Estonian cuisine
 

They say that Estonian cuisine can be described with just two epithets: simple and hearty. That’s how it is, only there are special dishes in it, the secret of which for the most part lies in the unusual combinations of ingredients. For the sake of them, as well as for the sake of naturalness and originality, which are reflected in every delicacy of local chefs, connoisseurs of delicacies from all over the world come to Estonia.

 

History

There is very little information about the development of Estonian cuisine. It is known that it finally took shape in the second half of the XNUMXth century, and before that it was not very diverse. This is due to the harsh climate of this country and the poor rocky soil. And the way of life of the locals was simple to the point of impossibility: during the day the peasants worked in the field from sunrise to sunset. Therefore, their main meal was in the evening.

For dinner, the whole family gathered at the table, where the hostess treated everyone to pea or bean soup, cereals from cereals or flour. The main food foods throughout the day were rye bread, salted herring, yogurt, kvass, beer for the holidays. And so it was until the abolition of serfdom, when the fields began to be located near the house and it became possible to eat hot meals during the day. It was then that the main meal was for lunch, and the Estonian cuisine itself became more varied.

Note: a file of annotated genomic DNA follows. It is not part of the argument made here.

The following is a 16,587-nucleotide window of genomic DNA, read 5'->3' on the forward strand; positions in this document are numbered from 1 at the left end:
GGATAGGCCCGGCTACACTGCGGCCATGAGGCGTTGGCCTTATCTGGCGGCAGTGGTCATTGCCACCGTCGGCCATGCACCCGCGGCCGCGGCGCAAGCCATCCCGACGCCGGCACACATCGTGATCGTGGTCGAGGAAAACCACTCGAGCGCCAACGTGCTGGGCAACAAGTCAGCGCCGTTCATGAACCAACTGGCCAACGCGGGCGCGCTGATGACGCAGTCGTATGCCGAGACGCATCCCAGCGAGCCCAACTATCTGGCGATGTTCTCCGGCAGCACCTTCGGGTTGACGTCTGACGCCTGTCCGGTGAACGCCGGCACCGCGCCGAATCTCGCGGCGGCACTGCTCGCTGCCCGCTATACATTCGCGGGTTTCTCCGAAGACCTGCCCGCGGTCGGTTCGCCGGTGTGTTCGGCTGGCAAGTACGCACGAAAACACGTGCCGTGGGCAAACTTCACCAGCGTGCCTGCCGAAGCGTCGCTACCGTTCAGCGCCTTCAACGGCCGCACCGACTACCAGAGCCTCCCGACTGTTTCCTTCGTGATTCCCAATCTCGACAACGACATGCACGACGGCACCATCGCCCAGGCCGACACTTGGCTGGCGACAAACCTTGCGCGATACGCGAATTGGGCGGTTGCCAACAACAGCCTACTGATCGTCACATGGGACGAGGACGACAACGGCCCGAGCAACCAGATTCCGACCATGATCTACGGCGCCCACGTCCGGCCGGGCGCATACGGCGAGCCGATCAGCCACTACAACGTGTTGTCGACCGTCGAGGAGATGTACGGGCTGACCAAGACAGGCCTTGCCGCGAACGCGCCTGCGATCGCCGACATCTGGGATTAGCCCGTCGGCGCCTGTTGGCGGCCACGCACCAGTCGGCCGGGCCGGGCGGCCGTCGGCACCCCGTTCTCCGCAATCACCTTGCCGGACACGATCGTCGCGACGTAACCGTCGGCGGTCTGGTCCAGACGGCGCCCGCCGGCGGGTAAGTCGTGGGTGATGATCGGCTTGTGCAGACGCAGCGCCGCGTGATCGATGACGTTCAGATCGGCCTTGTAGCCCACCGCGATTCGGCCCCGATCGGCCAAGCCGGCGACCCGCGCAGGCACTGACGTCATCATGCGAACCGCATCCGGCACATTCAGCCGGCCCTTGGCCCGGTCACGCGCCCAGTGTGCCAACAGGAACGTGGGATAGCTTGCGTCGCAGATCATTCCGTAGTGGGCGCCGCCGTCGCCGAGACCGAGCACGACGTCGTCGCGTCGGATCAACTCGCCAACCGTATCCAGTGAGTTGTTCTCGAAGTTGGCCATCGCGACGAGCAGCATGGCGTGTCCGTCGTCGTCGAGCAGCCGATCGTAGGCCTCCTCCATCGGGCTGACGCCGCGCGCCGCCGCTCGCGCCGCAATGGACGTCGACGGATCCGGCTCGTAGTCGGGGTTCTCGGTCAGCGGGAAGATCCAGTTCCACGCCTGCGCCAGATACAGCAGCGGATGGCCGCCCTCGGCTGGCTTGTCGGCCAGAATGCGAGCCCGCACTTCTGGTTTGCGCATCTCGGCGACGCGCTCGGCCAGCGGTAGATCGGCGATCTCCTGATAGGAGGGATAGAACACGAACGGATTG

Somewhere in the middle of the XNUMXth century, Estonians began to grow potatoes and, subsequently, this product replaced cereals, becoming, in fact, the second bread. Later, with the development of the economy and trade, the Estonian cuisine also developed, borrowing new ingredients and technologies for their preparation from neighbors. At various times, the process of its formation was influenced by German, Swedish, Polish and Russian cuisines. But, despite this, she still managed to preserve her originality and distinctive features, which today are recognized in almost every Estonian dish.

 

Features

It is not so difficult to characterize modern Estonian cuisine, as Estonians are quite conservative when it comes to food preparation. For centuries, they have not changed their habits:

  • for cooking, they use mainly the ingredients that the earth gives them;
  • they are not fond of spices – they are present only in some national dishes in small quantities;
  • are not sophisticated in the way of cooking – Estonian cuisine is rightfully considered “boiled” simply because local housewives rarely resort to other cooking methods. True, they borrowed frying from their neighbors, but in practice they rarely fry food and not in oil, but in milk with sour cream or in milk with flour. Needless to say, after such processing, it does not acquire a characteristic hard crust.

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Analyzing it in more detail, it can be noted that:

  • a special place in it is occupied by a cold table, however, like all the Balts. In other words, bread, black or gray, smoked herring, herring with sour cream and potatoes, bacon or boiled ham, potato salads, steep eggs, milk, yogurt, rolls, etc.